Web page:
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How to Improve Your Personal Credit to Qualify for a Business Loan

As a small business owner, you know getting a loan is tough. Many factors can prevent your company from being approved, including issues outside of your control, like macroeconomic conditions.

One thing you can expect to play a big role in whether you qualify is your personal credit. Since your personal credit score reflects your ability manage and borrow money, lenders will examine it, especially if your business’s credit history isn’t that long. Here’s how you can boost your personal credit so financial institutions can feel confident loaning money to you.

Understand what’s hurting your credit score
Under the Fair Credit Reporting Act (FCRA), you have a right to receive a copy of your personal credit report. And you don’t have to pay for it.

Each year, you’re entitled to one free credit report from the three main credit bureaus (Experian, Equifax, and TransUnion). Take advantage of this to find your weak points and check for errors.

Your credit score is created analyzing data from five major categories.

  • Payment history: Making payments on time is most beneficial to your credit score. Late payments and delinquent accounts hurt your score greatly.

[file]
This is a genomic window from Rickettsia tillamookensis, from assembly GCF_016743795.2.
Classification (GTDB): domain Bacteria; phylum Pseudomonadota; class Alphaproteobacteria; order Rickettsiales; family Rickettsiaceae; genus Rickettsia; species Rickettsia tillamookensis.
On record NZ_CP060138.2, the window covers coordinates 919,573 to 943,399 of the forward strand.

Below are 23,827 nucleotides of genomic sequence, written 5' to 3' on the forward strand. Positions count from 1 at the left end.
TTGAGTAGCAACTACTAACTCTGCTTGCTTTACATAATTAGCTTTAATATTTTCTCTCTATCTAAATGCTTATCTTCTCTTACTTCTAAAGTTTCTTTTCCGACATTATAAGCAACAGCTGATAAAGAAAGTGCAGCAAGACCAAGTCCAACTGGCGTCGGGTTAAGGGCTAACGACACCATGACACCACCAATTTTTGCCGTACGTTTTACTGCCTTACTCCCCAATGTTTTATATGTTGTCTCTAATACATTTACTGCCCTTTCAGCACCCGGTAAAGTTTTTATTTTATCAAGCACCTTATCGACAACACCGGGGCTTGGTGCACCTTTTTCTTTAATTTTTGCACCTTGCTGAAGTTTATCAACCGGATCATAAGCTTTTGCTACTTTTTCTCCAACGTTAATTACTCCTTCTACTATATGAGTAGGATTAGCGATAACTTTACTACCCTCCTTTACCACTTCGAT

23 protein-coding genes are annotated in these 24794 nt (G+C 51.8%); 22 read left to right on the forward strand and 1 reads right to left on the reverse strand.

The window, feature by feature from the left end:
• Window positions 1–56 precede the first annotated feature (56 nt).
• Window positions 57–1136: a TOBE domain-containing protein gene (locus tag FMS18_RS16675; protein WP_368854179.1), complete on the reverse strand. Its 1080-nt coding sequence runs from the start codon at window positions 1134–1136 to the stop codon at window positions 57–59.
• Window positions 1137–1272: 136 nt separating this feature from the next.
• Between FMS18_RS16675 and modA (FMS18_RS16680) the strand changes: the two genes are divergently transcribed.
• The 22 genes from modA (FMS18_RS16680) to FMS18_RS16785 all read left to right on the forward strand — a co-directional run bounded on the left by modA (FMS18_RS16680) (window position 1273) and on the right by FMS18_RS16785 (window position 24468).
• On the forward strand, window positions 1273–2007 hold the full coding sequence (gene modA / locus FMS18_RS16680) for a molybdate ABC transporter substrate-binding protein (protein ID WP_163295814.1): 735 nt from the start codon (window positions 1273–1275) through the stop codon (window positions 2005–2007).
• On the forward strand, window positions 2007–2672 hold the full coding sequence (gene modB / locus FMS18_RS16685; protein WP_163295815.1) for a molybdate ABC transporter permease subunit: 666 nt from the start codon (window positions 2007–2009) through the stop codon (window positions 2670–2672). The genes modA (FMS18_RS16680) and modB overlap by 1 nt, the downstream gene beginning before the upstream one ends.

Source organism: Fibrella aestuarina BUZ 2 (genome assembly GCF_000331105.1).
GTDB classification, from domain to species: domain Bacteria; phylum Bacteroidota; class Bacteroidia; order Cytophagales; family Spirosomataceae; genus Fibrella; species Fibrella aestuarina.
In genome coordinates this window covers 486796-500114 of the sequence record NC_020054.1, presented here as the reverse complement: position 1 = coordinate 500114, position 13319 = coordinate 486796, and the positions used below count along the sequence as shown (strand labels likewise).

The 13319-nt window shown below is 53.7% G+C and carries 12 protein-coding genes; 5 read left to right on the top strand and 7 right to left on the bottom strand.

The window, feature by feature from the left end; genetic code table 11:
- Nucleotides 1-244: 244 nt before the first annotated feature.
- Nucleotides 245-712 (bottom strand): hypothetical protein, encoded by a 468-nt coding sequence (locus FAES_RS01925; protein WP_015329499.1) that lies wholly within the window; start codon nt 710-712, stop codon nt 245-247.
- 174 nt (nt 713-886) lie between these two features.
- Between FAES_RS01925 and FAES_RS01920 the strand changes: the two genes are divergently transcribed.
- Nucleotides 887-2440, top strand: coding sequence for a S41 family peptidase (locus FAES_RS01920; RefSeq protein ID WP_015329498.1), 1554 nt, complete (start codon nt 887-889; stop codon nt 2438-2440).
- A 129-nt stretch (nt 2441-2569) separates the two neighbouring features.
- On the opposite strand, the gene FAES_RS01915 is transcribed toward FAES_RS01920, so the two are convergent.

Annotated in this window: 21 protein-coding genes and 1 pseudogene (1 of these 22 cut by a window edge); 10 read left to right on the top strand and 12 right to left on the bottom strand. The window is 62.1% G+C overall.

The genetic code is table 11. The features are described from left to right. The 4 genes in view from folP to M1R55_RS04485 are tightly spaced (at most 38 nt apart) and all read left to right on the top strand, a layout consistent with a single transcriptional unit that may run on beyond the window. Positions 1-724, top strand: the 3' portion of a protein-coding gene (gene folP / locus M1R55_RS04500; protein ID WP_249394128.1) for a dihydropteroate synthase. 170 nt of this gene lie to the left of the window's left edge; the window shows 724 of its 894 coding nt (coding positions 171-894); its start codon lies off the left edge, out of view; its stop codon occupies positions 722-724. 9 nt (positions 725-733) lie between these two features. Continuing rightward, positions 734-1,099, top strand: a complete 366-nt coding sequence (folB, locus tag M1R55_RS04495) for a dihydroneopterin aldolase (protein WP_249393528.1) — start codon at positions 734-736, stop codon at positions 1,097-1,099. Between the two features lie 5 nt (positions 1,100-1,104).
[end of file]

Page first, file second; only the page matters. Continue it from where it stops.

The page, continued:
• Amounts owed: Also known as the credit utilization ratio, this analyzes how much you owe in comparison to the total amount of available credit. Credit issuers like utilization to be lower than 30 percent. If it’s higher, your score may be impacted.
  • Length of credit history: Part of this is outside of your control, as some people don’t have a long credit history because they or their businesses are young. Just be sure to keep your old accounts open to increase your credit history. What’s also measured is how often you use accounts. For instance, by using a credit card and then paying the bill on time, you can build up your score in this category.
  • Types of credit: This analyzes your mix of credit cards, installment loans, mortgage loans, and retail accounts. It’s not necessary to have all of these, but having credit cards and installment loans in good standing helps your credit.
  • New credit: Don’t open new accounts too rapidly. For instance, opening several credit accounts over a month represents more risk to creditors and will lower your score.

By getting your credit card report through a credit bureau, your credit card provider (some offer free monthly scores), or a reputable website, you can identify where your problem areas are. Then, you can start taking steps to improve.

Take action to improve your personal credit score
Making payments on time and reducing overall debt is how you improve and then maintain a solid credit standing.

If you owe a lot of money to creditors, and your credit utilization ratio exceeds 30 percent, the best thing you can do is take steps to pay that down. Or if you missed a payment a few months ago, ensure it doesn’t happen again by automating the payment or changing the payment date. Deal with any past due accounts immediately.

Other courses of action depend on your financial situation. For instance, if you have a low credit score or no significant credit history, consider a credit builder loan. These are small loans made through credit unions designed to help people their boost credit standing.